So as you work your way through this encyclopedia, either start to finish or, more appropriately for this genre, skimming and scanning and plucking out what is needed or wanted, remember Darwin’s Dictum that all observation must be for or against some view if it is to be of any service, as well as the words of wisdom from the Harvard paleontologist who has inherited Darwin’s mantle, Stephen Jay Gould, from a 1998 essay entitled “The Sharp-Eyed Lynx, Outfoxed by Nature”:

The idea that observation can be pure and unsullied (and therefore beyond dispute) — and that great scientists are, by implication, people who can free their minds from the constraints of surrounding culture and reach conclusions strictly by untrammeled experiment and observation, joined with clear and universal logical reasoning — has often harmed science by turning the empiricist method into a shibboleth. The irony of this situation fills me with a mixture of pain for a derailed (if impossible) ideal and amusement for human foibles — as a method devised to undermine proof by authority becomes, in its turn, a species of dogma itself. Thus, if only to honor the truism that liberty requires eternal vigilance, we must also act as watchdogs to debunk the authoritarian form of the empiricist myth — and to reassert the quintessentially human theme that scientists can work only within their social and psychological contexts. Such an assertion does not debase the institution of science, but rather enriches our view of the greatest dialectic in human history: the transformation of society by scientific progress, which can only arise within a matrix set, constrained, and facilitated by society.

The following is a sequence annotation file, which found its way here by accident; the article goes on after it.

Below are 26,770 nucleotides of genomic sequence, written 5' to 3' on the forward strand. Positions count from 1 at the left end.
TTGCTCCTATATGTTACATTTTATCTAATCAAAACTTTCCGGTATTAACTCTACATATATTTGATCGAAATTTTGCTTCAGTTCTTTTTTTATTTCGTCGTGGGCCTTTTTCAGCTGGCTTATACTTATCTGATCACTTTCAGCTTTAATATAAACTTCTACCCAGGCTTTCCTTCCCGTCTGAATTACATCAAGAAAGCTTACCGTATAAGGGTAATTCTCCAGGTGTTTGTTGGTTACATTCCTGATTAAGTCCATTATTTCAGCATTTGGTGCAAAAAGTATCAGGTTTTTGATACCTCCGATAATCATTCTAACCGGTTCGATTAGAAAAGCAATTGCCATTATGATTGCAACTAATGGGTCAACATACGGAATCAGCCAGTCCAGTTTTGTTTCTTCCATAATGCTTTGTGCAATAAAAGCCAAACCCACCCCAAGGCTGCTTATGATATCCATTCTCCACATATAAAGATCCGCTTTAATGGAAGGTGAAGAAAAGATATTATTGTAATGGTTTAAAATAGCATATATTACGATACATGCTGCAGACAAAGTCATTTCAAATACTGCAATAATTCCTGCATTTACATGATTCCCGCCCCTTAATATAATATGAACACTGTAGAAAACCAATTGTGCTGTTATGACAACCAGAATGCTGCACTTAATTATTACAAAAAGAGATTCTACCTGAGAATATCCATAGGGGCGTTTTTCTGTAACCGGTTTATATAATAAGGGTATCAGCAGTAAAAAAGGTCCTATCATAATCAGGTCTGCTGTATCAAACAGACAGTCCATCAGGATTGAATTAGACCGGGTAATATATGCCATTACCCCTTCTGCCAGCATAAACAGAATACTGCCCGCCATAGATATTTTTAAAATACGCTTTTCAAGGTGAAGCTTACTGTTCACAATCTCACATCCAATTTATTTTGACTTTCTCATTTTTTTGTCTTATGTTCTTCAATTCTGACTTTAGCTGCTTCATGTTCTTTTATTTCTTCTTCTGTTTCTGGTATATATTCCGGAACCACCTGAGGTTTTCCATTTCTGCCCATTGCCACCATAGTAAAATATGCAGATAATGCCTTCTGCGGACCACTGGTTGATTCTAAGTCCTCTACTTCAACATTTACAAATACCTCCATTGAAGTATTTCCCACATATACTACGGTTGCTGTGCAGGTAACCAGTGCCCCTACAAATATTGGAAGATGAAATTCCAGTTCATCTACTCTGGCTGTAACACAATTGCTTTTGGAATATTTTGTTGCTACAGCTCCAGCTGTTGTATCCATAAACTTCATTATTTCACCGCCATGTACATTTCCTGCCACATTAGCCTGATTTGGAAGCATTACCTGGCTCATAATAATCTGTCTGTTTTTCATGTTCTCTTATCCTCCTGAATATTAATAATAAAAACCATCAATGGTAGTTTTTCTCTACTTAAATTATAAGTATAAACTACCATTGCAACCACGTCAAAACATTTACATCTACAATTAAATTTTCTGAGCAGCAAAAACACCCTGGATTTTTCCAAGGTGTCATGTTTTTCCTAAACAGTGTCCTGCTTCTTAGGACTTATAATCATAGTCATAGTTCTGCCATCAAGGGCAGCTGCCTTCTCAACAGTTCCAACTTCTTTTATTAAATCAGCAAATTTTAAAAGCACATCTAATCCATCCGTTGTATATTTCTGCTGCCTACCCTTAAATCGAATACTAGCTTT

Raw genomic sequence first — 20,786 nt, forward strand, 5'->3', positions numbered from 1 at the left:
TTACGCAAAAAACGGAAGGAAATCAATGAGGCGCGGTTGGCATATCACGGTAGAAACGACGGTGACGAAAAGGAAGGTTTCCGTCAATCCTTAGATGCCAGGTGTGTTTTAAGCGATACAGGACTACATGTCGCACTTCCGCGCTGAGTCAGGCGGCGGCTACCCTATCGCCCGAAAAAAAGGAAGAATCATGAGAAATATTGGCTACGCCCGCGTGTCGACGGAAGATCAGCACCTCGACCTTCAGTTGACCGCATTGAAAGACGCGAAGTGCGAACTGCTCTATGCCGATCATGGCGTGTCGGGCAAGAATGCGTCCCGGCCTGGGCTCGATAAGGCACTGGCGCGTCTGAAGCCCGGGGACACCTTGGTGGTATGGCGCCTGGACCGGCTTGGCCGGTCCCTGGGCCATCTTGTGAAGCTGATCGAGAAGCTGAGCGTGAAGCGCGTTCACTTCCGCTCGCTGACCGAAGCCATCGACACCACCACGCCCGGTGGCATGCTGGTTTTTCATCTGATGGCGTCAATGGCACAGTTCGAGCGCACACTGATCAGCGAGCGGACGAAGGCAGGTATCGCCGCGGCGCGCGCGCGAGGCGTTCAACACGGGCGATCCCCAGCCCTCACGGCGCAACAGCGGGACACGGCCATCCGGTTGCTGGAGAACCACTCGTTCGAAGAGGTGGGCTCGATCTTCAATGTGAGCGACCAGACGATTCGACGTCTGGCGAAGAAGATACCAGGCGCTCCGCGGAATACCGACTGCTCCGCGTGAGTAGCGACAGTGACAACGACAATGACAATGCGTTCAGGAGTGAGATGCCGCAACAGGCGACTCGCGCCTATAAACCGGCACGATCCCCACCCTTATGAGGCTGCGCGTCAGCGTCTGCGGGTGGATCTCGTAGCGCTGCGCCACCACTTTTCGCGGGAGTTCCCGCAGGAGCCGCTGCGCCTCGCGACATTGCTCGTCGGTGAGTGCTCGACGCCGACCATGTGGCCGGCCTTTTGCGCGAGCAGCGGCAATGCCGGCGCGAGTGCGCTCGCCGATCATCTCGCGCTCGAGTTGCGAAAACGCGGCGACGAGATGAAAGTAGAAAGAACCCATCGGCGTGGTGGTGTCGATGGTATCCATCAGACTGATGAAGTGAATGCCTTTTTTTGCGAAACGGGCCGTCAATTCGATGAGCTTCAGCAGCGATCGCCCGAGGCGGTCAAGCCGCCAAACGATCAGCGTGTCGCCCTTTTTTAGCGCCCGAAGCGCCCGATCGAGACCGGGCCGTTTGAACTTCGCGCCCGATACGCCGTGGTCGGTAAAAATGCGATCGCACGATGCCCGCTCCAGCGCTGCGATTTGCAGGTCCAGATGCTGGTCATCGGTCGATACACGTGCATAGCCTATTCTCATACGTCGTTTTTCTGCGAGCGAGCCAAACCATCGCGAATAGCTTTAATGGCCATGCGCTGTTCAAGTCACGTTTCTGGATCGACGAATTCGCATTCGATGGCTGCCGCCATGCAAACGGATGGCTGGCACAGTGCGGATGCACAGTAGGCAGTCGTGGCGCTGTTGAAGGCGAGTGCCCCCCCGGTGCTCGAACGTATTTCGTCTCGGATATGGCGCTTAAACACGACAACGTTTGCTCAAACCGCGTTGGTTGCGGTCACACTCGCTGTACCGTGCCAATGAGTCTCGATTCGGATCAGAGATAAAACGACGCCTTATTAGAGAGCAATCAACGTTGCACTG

It is my fondest desire that this encyclopedia will facilitate a deeper understanding of pseudoscience, and in the process illuminate the process of science itself.

—Michael Shermer

Bermuda Triangle
by Maarten Brys

The Devil’s Triangle, better known as the Bermuda Triangle, is the triangular area in the Atlantic Ocean between the Bahamas, Bermuda and the east coast of the United States in which ships and airplanes are said to mysteriously disappear. The absolute peak in cultural interest in the Bermuda Triangle followed the bestselling 1974 book, The Bermuda Triangle, by Charles Berlitz and J. Manson Valentine, of which millions of copies were sold.